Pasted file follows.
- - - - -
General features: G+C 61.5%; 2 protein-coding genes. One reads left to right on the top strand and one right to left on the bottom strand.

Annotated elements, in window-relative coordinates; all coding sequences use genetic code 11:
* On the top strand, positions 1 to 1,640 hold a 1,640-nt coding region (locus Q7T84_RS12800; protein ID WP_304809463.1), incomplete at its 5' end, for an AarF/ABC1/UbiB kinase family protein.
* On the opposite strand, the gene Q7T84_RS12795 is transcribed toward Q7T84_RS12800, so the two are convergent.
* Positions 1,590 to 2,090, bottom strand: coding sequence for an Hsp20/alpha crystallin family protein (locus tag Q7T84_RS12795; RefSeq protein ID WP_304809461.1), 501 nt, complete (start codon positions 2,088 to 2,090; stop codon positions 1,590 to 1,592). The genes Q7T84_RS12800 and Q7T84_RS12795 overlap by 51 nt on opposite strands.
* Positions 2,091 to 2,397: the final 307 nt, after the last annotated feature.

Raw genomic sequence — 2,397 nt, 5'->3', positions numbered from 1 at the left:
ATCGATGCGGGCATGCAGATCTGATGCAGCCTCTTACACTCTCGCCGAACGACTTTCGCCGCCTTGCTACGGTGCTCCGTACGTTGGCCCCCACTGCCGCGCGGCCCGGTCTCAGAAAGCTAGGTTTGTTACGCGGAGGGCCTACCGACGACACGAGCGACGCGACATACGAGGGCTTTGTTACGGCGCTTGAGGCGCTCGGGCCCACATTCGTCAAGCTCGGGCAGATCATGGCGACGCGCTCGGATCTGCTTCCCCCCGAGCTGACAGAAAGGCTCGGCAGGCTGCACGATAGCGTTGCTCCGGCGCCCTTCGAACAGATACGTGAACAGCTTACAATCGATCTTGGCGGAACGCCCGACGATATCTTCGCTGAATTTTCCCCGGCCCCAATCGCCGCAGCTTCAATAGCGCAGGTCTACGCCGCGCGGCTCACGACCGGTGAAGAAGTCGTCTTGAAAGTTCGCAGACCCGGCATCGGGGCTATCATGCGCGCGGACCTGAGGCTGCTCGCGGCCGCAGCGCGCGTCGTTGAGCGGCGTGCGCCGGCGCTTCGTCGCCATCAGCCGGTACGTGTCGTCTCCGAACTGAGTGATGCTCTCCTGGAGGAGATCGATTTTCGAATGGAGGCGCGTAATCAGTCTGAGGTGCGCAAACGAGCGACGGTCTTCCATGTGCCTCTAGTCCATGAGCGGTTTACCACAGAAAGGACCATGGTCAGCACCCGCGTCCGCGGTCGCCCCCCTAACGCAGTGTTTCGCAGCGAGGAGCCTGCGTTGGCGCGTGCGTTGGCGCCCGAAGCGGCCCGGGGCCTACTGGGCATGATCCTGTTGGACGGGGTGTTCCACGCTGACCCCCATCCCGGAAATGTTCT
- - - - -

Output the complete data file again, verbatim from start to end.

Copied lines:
General features: G+C 61.5%; 2 protein-coding genes. One reads left to right on the top strand and one right to left on the bottom strand.

Annotated elements, in window-relative coordinates; all coding sequences use genetic code 11:
* On the top strand, positions 1 to 1,640 hold a 1,640-nt coding region (locus Q7T84_RS12800; protein ID WP_304809463.1), incomplete at its 5' end, for an AarF/ABC1/UbiB kinase family protein.
* On the opposite strand, the gene Q7T84_RS12795 is transcribed toward Q7T84_RS12800, so the two are convergent.
* Positions 1,590 to 2,090, bottom strand: coding sequence for an Hsp20/alpha crystallin family protein (locus tag Q7T84_RS12795; RefSeq protein ID WP_304809461.1), 501 nt, complete (start codon positions 2,088 to 2,090; stop codon positions 1,590 to 1,592). The genes Q7T84_RS12800 and Q7T84_RS12795 overlap by 51 nt on opposite strands.
* Positions 2,091 to 2,397: the final 307 nt, after the last annotated feature.

Raw genomic sequence — 2,397 nt, 5'->3', positions numbered from 1 at the left:
ATCGATGCGGGCATGCAGATCTGATGCAGCCTCTTACACTCTCGCCGAACGACTTTCGCCGCCTTGCTACGGTGCTCCGTACGTTGGCCCCCACTGCCGCGCGGCCCGGTCTCAGAAAGCTAGGTTTGTTACGCGGAGGGCCTACCGACGACACGAGCGACGCGACATACGAGGGCTTTGTTACGGCGCTTGAGGCGCTCGGGCCCACATTCGTCAAGCTCGGGCAGATCATGGCGACGCGCTCGGATCTGCTTCCCCCCGAGCTGACAGAAAGGCTCGGCAGGCTGCACGATAGCGTTGCTCCGGCGCCCTTCGAACAGATACGTGAACAGCTTACAATCGATCTTGGCGGAACGCCCGACGATATCTTCGCTGAATTTTCCCCGGCCCCAATCGCCGCAGCTTCAATAGCGCAGGTCTACGCCGCGCGGCTCACGACCGGTGAAGAAGTCGTCTTGAAAGTTCGCAGACCCGGCATCGGGGCTATCATGCGCGCGGACCTGAGGCTGCTCGCGGCCGCAGCGCGCGTCGTTGAGCGGCGTGCGCCGGCGCTTCGTCGCCATCAGCCGGTACGTGTCGTCTCCGAACTGAGTGATGCTCTCCTGGAGGAGATCGATTTTCGAATGGAGGCGCGTAATCAGTCTGAGGTGCGCAAACGAGCGACGGTCTTCCATGTGCCTCTAGTCCATGAGCGGTTTACCACAGAAAGGACCATGGTCAGCACCCGCGTCCGCGGTCGCCCCCCTAACGCAGTGTTTCGCAGCGAGGAGCCTGCGTTGGCGCGTGCGTTGGCGCCCGAAGCGGCCCGGGGCCTACTGGGCATGATCCTGTTGGACGGGGTGTTCCACGCTGACCCCCATCCCGGAAATGTTCT